As they currently sit with a 2-6 record, much of the chatter involving the Cincinnati Bengals pertains to what the team should do going forward.
Should they completely rebuild and start all over, or is it just a matter of making small changes here and there?
Like the title of this piece states, does it even matter?
When Mike Brown is your owner—with 200 career losses in 314 games since taking over the team in 1991—until he changes how he does business, it's irrelevant who is coaching/quarterbacking this team. It's a broken formula, and we fans have paid the price for it.
Sure, we get the occasional division title, and that ropes us into believing that things are changing in Bengal-land, but the more things change, the more they stay the same.
What does he care, though? Thanks to NFL revenue sharing, he's making money either way, and has a nice, full stadium every Sunday. He also cuts various corners, such as not hiring a GM or any sort of real, legitimate front office.
On numerous occasions, he has also completely undermined the authority of Marvin Lewis, such as when he brought back the late Chris Henry when Lewis wanted nothing to do with him.
Not that Lewis is completely blameless in his whole tenure (another article for another day), but this is one situation where he got wronged, and the players see this stuff and read between the lines. They know what's going on and see who is really in charge.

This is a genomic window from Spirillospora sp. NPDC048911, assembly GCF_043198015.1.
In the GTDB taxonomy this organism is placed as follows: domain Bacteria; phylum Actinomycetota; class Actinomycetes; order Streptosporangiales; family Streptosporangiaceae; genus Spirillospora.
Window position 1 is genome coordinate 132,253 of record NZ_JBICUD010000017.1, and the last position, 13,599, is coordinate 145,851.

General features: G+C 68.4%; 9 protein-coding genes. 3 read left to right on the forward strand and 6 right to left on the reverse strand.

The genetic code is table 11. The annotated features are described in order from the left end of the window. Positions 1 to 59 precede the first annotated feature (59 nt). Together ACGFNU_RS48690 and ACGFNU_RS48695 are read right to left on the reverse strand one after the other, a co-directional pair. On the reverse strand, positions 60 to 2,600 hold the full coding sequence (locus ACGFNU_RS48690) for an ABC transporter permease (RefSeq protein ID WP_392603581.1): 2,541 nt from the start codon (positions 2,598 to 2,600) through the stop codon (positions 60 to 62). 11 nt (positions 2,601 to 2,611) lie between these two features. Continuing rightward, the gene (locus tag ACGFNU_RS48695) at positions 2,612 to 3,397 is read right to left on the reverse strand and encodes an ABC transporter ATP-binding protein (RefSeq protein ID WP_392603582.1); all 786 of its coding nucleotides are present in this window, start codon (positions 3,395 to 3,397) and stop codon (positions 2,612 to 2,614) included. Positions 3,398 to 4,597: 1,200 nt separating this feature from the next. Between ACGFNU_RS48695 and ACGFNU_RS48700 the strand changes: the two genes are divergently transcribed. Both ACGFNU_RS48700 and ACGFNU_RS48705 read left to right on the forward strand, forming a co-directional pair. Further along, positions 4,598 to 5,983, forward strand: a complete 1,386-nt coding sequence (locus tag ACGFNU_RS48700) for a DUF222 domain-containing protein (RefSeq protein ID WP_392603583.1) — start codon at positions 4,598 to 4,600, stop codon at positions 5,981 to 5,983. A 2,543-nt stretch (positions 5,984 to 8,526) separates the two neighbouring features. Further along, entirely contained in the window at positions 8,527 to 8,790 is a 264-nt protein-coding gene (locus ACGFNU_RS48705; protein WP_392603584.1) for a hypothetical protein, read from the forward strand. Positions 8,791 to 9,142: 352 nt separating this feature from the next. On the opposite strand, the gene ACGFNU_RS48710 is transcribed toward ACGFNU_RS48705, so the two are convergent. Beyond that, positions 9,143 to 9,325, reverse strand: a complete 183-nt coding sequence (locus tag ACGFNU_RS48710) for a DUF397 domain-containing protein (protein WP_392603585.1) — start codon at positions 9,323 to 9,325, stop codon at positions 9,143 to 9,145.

No legitimate coach is ever going to come here with stuff like that going on combined with the overall cheap ways of the organization. Getting someone like Jon Gruden or Bill Cowher is a pipe dream.
In terms of player personnel, outside of Leon Hall, Johnathan Joseph and arguably Carson Palmer, which of our draft picks have panned out in recent memory? We are still waiting on Andre Smith, Jerome Simpson, Rey Maualuga and Keith Rivers from recent draft classes.
The latter two are solid, but not game changers as of yet, and Rivers, so far, is better known for being destroyed by Hines Ward than anything else.
Jordan Shipley and Jermaine Gresham have shown promise, but will they be properly utilized over the long haul? It's a coaching issue, which goes to show that this whole thing is cyclical.
As for Carson Palmer, his eventual replacement may or may not be on the way, but whomever that guy is, he won't be in any sort of desirable situation.
It's sad to be writing a piece like this, but I'm realistic. Many positions can be filled through the NFL draft, but unfortunately, there isn't an owner draft.